In the UK, the classic Volvo estate was once a stalwart of countryside antiques emporiums whilst doubling as transport for Labrador dogs. Times change and now Volvo has changed with them courtesy of the latest V90. Designed to take on the premium German brands at their own prestige game, the big Volvo V90 has a subtle yet distinctive Swedish aesthetic with an interior that is both tasteful and cosseting.
Volvo V90 Powerpulse
Driving in the dark days of winter, owners will relish the diesel power and four-wheel drive. In our modern downsized world, that power now comes from a four-cylinder 2.0L twin-turbo diesel engine. Available in two power outputs, the 2.0 litre four-pot is best in D5 guise with 235bhp on tap as shown here. This is preferred over the less powerful D4 version thanks to the extra performance.
The featured model is a range-topping Inscription variant with the added virtue of ‘Powerpulse’ technology which is only available on the D5. Basically, it is a system that pumps air into the exhaust manifold as the driver accelerates. This means the first turbocharger is pushed into spinning up earlier than it would have been, with the result that turbo lag is virtually abolished. The effect is very pleasing and very effective.
Volvo V90 On The Road
The V90 D5 has plenty of power and low-down shove thanks to 480Nm of torque. It’s not a car that encourages haste, however. Driving fast on country roads a driver will feel the weight of this car shifting about. A hot hatch it is not. Volvo has deliberately built a relaxed, mile-munching cruiser that is as smooth as the cream in your coffee. Simply engage Drive, leave it there and glide in immense comfort.
There are no flappy paddles to encourage recklessness. Instead the business of gear-shifting is left to the eight-speed automatic transmission and very smooth it is too, finding the right gear at the right time. Drivers can shift sequentially with the gear lever if they must, but it seems to me to be a pointlessly exhausting exercise.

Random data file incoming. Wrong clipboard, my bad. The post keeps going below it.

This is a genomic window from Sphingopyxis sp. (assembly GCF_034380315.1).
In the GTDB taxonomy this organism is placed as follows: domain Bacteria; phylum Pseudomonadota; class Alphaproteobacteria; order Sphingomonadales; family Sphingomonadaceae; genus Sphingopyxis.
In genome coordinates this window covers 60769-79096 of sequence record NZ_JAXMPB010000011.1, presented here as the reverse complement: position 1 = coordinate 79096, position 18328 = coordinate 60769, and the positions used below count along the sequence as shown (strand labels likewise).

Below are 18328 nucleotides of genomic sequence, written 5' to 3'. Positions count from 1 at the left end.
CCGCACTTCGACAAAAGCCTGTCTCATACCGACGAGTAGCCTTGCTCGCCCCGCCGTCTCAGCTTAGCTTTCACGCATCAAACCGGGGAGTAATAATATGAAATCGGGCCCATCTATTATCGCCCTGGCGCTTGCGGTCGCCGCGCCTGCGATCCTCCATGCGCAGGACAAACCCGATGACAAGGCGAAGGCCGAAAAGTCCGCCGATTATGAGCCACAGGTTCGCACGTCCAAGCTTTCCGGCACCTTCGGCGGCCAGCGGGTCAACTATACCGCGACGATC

The Volvo V90 drive can be set in any one of three modes. ‘Eco’, which, as the name suggests, calms everything down by reducing power and cutting back on creature comforts like air-conditioning to save on fuel and emissions. ‘Normal’ is the mode for everyday driving and is the preferred option and then there’s ‘Dynamic’ which stiffens the ride and opens up all the taps. In this guise the diesel engine gets a bit growly but the mode is handy when there’s a need to crack on a bit.
Our test car was fitted with a 360° Surround View parking camera plus auto Park Assist. It’s a Volvo so, for safety’s sake, the V90 is loaded with every safety feature known to mankind. There’s a full specification list for this very car below.
Luxury Cabin, Swedish Cool
The cabin is just about as relaxed as it gets in a premium car. It is superb. No high switch-count here, most of the infotainment and navigation is dealt with via a 9” Sensus Connect portrait-orientation touchscreen. It’s easy to use, intuitive and looks great although the obvious danger of driving while flicking through menus needs consideration. It is all too easy to become involved. Set it up before setting off.
No dark Swedish noire here, this car offers a cool Scandi-style motor with blonde woods and more than enough pale Nappa leather to satisfy the most demanding of customers. It does make you wonder about the long-term future of the cow. The powered seats are superb and the boot will please people who collect grandfather clocks or spend a lot of time at the DIY store.
Tech-heads will love that the V90 is totally connected, featuring as it does Apple CarPlay, voice control and standalone Spotify, as well as Volvo’s On Call service, which allows you to control various functions (like locking and pre-heating) through a smartphone app.
The suite of safety equipment is too long to itemise here but as it is a Volvo you just know they have all the bases covered. Their claim that ‘nobody will die in a Volvo by 2020’ seems to be coming to fruition very quickly.
The Volvo V90 D5 AWD Powerpulse Inscription as photographed here is, quite simply, superb. Beats the Germans at their own game. Geoff Maxted